Learning Tactics and Strategies p. Like all strategies, it specifies what will be done to achieve the goal, where it will be done, and when it will be done. A learning tactic is a specific technique like a memory aid or a form of notetaking that a learner uses to accomplish an immediate objective such as to understand the concepts in a textbook chapter and how they relate to one another.
Translate this page from English Print Page Change Text Size: T T T Critical Thinking: Identifying the Targets Abstract The goal of this chapter is to set out clearly what critical thinking is in general and how it plays itself out in a variety of domains: Richard Paul and Jane Willsen provide down-to-earth examples that enable the reader to appreciate both the most general characteristics of critical thinking and their specific manifestations on the concrete level.
It is essential, of course, that the reader becomes clear about the concept, including its translation into cases, for otherwise she is apt to mis-translate the concept or fail to see its relevance in a wide variety of circumstances.
Is this a good idea or a bad idea?
Is this belief defensible or indefensible? Is my position on this issue reasonable and rational or not? Am I willing to deal with complexity or do I retreat into simple stereotypes to avoid it?
Do I think deeply or only on the surface of things? Do I ever enter sympathetically into points of view that are very different from my own, or do I just assume that I am right? Do I know how to question my own ideas and to test them? Do I know what I am aiming for?
Effectively evaluating our own thinking and the thinking of others is a habit few of us practice. We evaluate which washing machine to buy after reading Consumer Reports, we evaluate which movie to go see after studying the reviews, we evaluate new job opportunities after talking with friends and colleagues, but rarely do we explicitly evaluate the quality of our thinking or the thinking of our students.
But, you may ask, how can we know if our thinking is sound? Do the consequences always accurately tell the tale? In our education and upbringing, have we developed the ability to evaluate, objectively and fairly, the quality of our beliefs?
What did we learn about thinking during our schooling? How did we come to believe what we do believe, and why one belief and not another? How many of our beliefs have we come to through rigorous, independent thinking, and how many have been down-loaded from the media, parents, our culture, our spouses or friends?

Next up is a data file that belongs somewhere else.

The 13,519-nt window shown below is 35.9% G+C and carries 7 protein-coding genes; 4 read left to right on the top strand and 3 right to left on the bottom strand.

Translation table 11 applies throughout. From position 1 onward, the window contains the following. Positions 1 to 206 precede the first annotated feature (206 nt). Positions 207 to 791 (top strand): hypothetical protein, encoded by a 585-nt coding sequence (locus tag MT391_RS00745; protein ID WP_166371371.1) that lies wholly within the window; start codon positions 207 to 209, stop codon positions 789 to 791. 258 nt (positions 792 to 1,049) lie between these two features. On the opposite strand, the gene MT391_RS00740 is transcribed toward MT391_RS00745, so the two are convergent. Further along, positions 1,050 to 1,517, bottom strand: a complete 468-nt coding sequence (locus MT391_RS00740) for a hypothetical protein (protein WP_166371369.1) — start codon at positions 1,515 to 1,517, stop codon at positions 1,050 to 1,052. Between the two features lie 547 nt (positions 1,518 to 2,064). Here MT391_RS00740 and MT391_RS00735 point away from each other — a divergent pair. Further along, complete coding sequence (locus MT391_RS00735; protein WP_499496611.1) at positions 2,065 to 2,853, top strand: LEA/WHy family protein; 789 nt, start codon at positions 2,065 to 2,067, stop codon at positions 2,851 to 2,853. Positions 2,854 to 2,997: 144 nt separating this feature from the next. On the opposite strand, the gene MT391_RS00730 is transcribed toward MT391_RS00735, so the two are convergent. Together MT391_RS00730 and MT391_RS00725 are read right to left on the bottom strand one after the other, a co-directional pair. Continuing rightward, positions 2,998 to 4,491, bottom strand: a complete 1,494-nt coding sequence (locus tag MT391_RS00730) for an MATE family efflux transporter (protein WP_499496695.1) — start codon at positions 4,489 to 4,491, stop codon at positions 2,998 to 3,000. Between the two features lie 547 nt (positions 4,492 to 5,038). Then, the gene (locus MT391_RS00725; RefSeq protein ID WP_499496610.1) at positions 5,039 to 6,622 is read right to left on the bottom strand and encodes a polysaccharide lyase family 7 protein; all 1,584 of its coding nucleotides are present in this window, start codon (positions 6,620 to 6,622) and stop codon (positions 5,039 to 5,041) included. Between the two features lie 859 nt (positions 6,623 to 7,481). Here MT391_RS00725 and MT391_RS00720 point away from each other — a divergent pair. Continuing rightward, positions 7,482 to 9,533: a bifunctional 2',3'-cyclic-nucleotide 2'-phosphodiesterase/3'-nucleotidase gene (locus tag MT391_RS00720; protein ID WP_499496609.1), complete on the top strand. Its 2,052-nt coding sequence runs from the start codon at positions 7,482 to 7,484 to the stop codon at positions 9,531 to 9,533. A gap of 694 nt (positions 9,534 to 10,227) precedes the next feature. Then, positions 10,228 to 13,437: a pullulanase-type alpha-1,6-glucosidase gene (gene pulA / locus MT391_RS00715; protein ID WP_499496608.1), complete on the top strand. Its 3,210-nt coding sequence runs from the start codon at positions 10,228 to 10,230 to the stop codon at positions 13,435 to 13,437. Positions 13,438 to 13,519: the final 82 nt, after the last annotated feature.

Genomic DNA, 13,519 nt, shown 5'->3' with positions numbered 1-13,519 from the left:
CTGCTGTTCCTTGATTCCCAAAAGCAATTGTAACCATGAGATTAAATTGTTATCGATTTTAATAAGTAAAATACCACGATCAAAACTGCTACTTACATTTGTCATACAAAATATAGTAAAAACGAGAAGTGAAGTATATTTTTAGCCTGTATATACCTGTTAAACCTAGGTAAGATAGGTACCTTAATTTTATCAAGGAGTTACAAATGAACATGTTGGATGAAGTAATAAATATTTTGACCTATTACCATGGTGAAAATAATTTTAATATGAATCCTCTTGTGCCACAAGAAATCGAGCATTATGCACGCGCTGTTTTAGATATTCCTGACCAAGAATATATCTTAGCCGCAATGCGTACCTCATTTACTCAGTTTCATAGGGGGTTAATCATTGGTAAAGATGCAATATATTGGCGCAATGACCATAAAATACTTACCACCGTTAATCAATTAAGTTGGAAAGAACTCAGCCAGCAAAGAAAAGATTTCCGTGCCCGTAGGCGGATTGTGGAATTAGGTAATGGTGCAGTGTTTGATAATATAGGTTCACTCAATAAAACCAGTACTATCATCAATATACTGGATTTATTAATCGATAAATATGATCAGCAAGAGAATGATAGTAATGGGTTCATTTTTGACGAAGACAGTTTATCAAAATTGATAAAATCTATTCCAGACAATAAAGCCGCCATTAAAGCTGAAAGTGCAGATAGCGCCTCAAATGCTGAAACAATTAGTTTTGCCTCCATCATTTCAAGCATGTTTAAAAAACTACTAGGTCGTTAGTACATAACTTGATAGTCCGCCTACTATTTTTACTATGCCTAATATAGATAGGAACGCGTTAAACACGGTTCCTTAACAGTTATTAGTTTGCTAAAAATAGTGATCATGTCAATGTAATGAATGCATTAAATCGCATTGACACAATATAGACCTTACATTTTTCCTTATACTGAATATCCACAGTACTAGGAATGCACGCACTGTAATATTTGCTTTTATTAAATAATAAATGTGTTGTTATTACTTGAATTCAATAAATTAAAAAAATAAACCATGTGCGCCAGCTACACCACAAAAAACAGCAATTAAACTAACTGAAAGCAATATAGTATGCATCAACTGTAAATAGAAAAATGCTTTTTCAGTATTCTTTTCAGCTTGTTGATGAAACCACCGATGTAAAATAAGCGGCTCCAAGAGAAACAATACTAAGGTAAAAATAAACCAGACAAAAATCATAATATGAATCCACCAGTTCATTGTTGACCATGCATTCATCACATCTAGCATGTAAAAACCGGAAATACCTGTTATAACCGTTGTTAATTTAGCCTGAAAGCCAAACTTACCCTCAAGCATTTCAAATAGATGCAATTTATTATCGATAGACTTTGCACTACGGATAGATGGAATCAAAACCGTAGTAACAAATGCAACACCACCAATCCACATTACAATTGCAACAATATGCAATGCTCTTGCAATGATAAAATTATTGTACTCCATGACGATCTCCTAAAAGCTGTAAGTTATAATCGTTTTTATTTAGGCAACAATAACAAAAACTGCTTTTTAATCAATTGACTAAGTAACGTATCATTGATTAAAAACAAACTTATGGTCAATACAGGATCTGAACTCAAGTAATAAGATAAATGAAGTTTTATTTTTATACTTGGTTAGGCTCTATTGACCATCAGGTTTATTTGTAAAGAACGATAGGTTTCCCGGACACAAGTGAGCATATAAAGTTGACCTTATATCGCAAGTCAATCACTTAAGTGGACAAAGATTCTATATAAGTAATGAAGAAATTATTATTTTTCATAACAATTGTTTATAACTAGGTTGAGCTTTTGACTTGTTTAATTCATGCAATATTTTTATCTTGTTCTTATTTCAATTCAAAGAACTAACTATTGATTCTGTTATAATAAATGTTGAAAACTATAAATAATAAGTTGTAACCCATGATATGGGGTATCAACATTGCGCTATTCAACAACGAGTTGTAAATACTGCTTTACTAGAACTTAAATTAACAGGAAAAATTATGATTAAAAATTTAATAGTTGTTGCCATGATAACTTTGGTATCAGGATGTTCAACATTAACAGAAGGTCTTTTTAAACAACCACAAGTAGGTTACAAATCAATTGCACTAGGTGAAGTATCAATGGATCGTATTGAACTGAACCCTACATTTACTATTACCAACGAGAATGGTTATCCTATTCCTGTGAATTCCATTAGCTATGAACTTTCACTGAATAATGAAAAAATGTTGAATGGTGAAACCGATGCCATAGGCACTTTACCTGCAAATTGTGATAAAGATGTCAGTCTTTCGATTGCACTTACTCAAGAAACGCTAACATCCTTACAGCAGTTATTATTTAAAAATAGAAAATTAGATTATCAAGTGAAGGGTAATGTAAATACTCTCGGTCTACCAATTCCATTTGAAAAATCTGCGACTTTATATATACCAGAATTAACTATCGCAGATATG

As we focus on it, do we value the continuing improvement of our thinking abilities? Important research findings indicate that we need to look closely at this issue.
Can we learn how to evaluate our thinking and reasoning objectively? These standards guide the divers in each practice session, in each effort off the board. Without these criteria and standards, how would the diver and the judges know what was excellent and what was marginal?
Do we have parallel criteria and standards as we strive to improve our abilities, our performances in thinking? There is nothing more common than evaluation in the everyday world but for sound evaluation to take place, one must establish relevant standards, gather appropriate evidence, and judge the evidence in keeping with the standards.
There are appropriate standards for the assessment of thinking and there are specific ways to cultivate the learning of them. The research into critical thinking establishes tools that can help us evaluate our own thinking and the thinking of others, if we see their potential benefit and are willing to discipline our minds in ways that may seem awkward at first.
This chapter briefly lays out those tools in general terms and acts as a map, so to speak, of their dimensions. We present examples of student thinking that demonstrate critical and uncritical thinking as we define those terms.
In other chapters, we identify approaches to teaching critical thinking that are flawed, and explain why they undermine the success of those who attempt to use them.
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